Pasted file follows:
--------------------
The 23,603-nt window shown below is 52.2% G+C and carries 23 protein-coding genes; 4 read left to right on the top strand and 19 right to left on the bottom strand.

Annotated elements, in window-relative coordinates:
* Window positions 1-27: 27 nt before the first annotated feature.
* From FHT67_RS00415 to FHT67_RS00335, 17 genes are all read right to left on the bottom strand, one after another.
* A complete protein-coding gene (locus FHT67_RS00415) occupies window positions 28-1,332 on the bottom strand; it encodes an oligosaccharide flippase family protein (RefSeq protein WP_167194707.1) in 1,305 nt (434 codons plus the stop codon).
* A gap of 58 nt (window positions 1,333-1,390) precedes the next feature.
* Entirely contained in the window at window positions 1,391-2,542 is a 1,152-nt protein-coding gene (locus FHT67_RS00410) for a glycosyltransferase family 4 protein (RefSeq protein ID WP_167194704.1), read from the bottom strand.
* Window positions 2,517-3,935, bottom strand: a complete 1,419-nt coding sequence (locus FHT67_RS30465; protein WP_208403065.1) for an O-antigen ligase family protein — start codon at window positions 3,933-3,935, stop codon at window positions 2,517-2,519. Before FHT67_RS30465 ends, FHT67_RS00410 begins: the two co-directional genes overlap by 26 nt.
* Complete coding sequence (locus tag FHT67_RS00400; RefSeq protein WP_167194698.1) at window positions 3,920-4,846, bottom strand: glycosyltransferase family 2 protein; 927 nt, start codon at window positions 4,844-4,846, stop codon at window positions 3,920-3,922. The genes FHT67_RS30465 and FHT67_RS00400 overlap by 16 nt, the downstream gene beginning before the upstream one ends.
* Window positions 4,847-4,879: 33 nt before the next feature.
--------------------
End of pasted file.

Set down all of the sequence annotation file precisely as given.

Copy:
The 23,603-nt window shown below is 52.2% G+C and carries 23 protein-coding genes; 4 read left to right on the top strand and 19 right to left on the bottom strand.

Annotated elements, in window-relative coordinates:
* Window positions 1-27: 27 nt before the first annotated feature.
* From FHT67_RS00415 to FHT67_RS00335, 17 genes are all read right to left on the bottom strand, one after another.
* A complete protein-coding gene (locus FHT67_RS00415) occupies window positions 28-1,332 on the bottom strand; it encodes an oligosaccharide flippase family protein (RefSeq protein WP_167194707.1) in 1,305 nt (434 codons plus the stop codon).
* A gap of 58 nt (window positions 1,333-1,390) precedes the next feature.
* Entirely contained in the window at window positions 1,391-2,542 is a 1,152-nt protein-coding gene (locus FHT67_RS00410) for a glycosyltransferase family 4 protein (RefSeq protein ID WP_167194704.1), read from the bottom strand.
* Window positions 2,517-3,935, bottom strand: a complete 1,419-nt coding sequence (locus FHT67_RS30465; protein WP_208403065.1) for an O-antigen ligase family protein — start codon at window positions 3,933-3,935, stop codon at window positions 2,517-2,519. Before FHT67_RS30465 ends, FHT67_RS00410 begins: the two co-directional genes overlap by 26 nt.
* Complete coding sequence (locus tag FHT67_RS00400; RefSeq protein WP_167194698.1) at window positions 3,920-4,846, bottom strand: glycosyltransferase family 2 protein; 927 nt, start codon at window positions 4,844-4,846, stop codon at window positions 3,920-3,922. The genes FHT67_RS30465 and FHT67_RS00400 overlap by 16 nt, the downstream gene beginning before the upstream one ends.
* Window positions 4,847-4,879: 33 nt before the next feature.